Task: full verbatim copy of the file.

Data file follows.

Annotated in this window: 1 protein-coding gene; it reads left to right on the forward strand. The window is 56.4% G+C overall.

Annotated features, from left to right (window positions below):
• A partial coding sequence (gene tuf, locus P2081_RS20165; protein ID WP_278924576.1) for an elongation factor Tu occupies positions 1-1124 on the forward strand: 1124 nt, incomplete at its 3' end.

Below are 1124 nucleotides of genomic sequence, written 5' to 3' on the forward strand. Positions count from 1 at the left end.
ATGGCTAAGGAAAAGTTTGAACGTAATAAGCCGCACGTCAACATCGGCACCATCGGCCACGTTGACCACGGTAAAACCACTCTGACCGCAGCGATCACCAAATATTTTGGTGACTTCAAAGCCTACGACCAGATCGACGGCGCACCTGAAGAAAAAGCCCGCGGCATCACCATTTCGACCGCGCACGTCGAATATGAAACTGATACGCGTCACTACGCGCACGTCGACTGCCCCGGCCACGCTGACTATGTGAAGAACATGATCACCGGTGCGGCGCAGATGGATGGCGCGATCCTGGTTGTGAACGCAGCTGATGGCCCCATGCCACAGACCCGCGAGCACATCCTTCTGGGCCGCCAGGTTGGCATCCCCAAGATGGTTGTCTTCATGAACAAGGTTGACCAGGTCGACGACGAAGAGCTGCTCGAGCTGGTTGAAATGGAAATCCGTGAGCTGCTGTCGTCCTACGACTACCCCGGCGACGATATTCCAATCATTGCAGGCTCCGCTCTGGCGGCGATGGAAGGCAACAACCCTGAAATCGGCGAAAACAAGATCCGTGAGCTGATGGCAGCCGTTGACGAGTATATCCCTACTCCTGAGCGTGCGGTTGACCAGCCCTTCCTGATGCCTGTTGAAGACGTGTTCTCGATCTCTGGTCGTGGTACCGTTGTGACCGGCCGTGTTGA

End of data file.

Annotated in this window: 1 protein-coding gene; it reads left to right on the forward strand. The window is 56.4% G+C overall.

Annotated features, from left to right (window positions below):
• A partial coding sequence (gene tuf, locus P2081_RS20165; protein ID WP_278924576.1) for an elongation factor Tu occupies positions 1-1124 on the forward strand: 1124 nt, incomplete at its 3' end.

Below are 1124 nucleotides of genomic sequence, written 5' to 3' on the forward strand. Positions count from 1 at the left end.
ATGGCTAAGGAAAAGTTTGAACGTAATAAGCCGCACGTCAACATCGGCACCATCGGCCACGTTGACCACGGTAAAACCACTCTGACCGCAGCGATCACCAAATATTTTGGTGACTTCAAAGCCTACGACCAGATCGACGGCGCACCTGAAGAAAAAGCCCGCGGCATCACCATTTCGACCGCGCACGTCGAATATGAAACTGATACGCGTCACTACGCGCACGTCGACTGCCCCGGCCACGCTGACTATGTGAAGAACATGATCACCGGTGCGGCGCAGATGGATGGCGCGATCCTGGTTGTGAACGCAGCTGATGGCCCCATGCCACAGACCCGCGAGCACATCCTTCTGGGCCGCCAGGTTGGCATCCCCAAGATGGTTGTCTTCATGAACAAGGTTGACCAGGTCGACGACGAAGAGCTGCTCGAGCTGGTTGAAATGGAAATCCGTGAGCTGCTGTCGTCCTACGACTACCCCGGCGACGATATTCCAATCATTGCAGGCTCCGCTCTGGCGGCGATGGAAGGCAACAACCCTGAAATCGGCGAAAACAAGATCCGTGAGCTGATGGCAGCCGTTGACGAGTATATCCCTACTCCTGAGCGTGCGGTTGACCAGCCCTTCCTGATGCCTGTTGAAGACGTGTTCTCGATCTCTGGTCGTGGTACCGTTGTGACCGGCCGTGTTGA